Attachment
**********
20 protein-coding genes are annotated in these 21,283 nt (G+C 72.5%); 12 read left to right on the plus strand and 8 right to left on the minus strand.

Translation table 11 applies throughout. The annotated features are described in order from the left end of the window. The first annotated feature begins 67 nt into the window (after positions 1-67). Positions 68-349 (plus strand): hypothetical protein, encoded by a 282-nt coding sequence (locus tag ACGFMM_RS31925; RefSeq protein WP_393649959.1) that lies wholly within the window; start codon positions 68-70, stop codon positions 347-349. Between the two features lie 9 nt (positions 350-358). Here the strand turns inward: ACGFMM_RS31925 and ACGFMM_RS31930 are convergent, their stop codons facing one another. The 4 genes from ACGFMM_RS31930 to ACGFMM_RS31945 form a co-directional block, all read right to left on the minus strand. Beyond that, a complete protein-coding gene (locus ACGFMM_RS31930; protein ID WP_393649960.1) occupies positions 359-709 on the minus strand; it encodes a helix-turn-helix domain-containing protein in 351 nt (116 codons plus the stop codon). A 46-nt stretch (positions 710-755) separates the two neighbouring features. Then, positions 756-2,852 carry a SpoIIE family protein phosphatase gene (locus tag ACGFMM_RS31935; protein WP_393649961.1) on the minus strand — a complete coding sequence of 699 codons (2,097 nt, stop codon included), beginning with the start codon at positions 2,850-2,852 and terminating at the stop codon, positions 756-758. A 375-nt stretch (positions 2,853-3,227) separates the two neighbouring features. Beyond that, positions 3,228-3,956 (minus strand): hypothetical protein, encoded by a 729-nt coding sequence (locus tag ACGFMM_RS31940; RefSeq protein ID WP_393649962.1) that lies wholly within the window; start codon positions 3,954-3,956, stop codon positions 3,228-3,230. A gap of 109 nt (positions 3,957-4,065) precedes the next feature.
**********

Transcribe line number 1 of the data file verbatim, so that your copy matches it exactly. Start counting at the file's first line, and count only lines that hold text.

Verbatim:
20 protein-coding genes are annotated in these 21,283 nt (G+C 72.5%); 12 read left to right on the plus strand and 8 right to left on the minus strand.